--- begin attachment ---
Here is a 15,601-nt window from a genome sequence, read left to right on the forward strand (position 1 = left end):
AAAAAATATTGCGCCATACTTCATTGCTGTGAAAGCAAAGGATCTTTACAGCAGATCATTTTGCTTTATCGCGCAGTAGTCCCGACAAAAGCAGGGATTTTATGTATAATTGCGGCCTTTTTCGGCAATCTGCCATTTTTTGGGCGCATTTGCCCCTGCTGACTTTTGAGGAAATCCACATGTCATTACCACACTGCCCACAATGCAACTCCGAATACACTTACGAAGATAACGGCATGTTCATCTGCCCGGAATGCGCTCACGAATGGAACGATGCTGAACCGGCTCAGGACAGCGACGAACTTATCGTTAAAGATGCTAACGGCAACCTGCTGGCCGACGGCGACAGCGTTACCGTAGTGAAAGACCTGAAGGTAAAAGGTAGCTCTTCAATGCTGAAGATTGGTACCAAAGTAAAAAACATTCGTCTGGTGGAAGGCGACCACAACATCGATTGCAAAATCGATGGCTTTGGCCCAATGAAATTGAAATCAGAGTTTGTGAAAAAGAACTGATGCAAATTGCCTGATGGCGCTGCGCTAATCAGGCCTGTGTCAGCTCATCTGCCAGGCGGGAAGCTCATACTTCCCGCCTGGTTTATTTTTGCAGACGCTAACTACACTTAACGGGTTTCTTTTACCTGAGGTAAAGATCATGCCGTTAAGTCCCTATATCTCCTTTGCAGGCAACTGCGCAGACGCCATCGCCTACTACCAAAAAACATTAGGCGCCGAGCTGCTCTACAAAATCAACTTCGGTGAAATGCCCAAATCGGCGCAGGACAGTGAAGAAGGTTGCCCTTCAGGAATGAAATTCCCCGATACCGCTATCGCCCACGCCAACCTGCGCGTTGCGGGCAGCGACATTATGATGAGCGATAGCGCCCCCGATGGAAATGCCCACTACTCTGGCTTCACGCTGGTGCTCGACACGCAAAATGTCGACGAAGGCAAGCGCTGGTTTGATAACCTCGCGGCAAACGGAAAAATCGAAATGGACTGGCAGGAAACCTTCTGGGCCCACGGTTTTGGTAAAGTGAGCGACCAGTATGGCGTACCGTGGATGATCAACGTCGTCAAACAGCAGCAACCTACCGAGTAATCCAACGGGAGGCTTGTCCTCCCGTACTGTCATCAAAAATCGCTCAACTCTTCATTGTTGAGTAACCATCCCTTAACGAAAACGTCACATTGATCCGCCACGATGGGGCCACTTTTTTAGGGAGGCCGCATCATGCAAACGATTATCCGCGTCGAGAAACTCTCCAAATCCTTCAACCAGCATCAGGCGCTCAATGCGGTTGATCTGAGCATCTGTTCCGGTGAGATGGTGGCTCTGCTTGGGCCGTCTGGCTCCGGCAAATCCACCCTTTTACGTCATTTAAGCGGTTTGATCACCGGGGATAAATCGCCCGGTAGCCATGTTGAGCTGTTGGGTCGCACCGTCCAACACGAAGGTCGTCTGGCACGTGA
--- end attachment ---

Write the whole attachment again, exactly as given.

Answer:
Here is a 15,601-nt window from a genome sequence, read left to right on the forward strand (position 1 = left end):
AAAAAATATTGCGCCATACTTCATTGCTGTGAAAGCAAAGGATCTTTACAGCAGATCATTTTGCTTTATCGCGCAGTAGTCCCGACAAAAGCAGGGATTTTATGTATAATTGCGGCCTTTTTCGGCAATCTGCCATTTTTTGGGCGCATTTGCCCCTGCTGACTTTTGAGGAAATCCACATGTCATTACCACACTGCCCACAATGCAACTCCGAATACACTTACGAAGATAACGGCATGTTCATCTGCCCGGAATGCGCTCACGAATGGAACGATGCTGAACCGGCTCAGGACAGCGACGAACTTATCGTTAAAGATGCTAACGGCAACCTGCTGGCCGACGGCGACAGCGTTACCGTAGTGAAAGACCTGAAGGTAAAAGGTAGCTCTTCAATGCTGAAGATTGGTACCAAAGTAAAAAACATTCGTCTGGTGGAAGGCGACCACAACATCGATTGCAAAATCGATGGCTTTGGCCCAATGAAATTGAAATCAGAGTTTGTGAAAAAGAACTGATGCAAATTGCCTGATGGCGCTGCGCTAATCAGGCCTGTGTCAGCTCATCTGCCAGGCGGGAAGCTCATACTTCCCGCCTGGTTTATTTTTGCAGACGCTAACTACACTTAACGGGTTTCTTTTACCTGAGGTAAAGATCATGCCGTTAAGTCCCTATATCTCCTTTGCAGGCAACTGCGCAGACGCCATCGCCTACTACCAAAAAACATTAGGCGCCGAGCTGCTCTACAAAATCAACTTCGGTGAAATGCCCAAATCGGCGCAGGACAGTGAAGAAGGTTGCCCTTCAGGAATGAAATTCCCCGATACCGCTATCGCCCACGCCAACCTGCGCGTTGCGGGCAGCGACATTATGATGAGCGATAGCGCCCCCGATGGAAATGCCCACTACTCTGGCTTCACGCTGGTGCTCGACACGCAAAATGTCGACGAAGGCAAGCGCTGGTTTGATAACCTCGCGGCAAACGGAAAAATCGAAATGGACTGGCAGGAAACCTTCTGGGCCCACGGTTTTGGTAAAGTGAGCGACCAGTATGGCGTACCGTGGATGATCAACGTCGTCAAACAGCAGCAACCTACCGAGTAATCCAACGGGAGGCTTGTCCTCCCGTACTGTCATCAAAAATCGCTCAACTCTTCATTGTTGAGTAACCATCCCTTAACGAAAACGTCACATTGATCCGCCACGATGGGGCCACTTTTTTAGGGAGGCCGCATCATGCAAACGATTATCCGCGTCGAGAAACTCTCCAAATCCTTCAACCAGCATCAGGCGCTCAATGCGGTTGATCTGAGCATCTGTTCCGGTGAGATGGTGGCTCTGCTTGGGCCGTCTGGCTCCGGCAAATCCACCCTTTTACGTCATTTAAGCGGTTTGATCACCGGGGATAAATCGCCCGGTAGCCATGTTGAGCTGTTGGGTCGCACCGTCCAACACGAAGGTCGTCTGGCACGTGA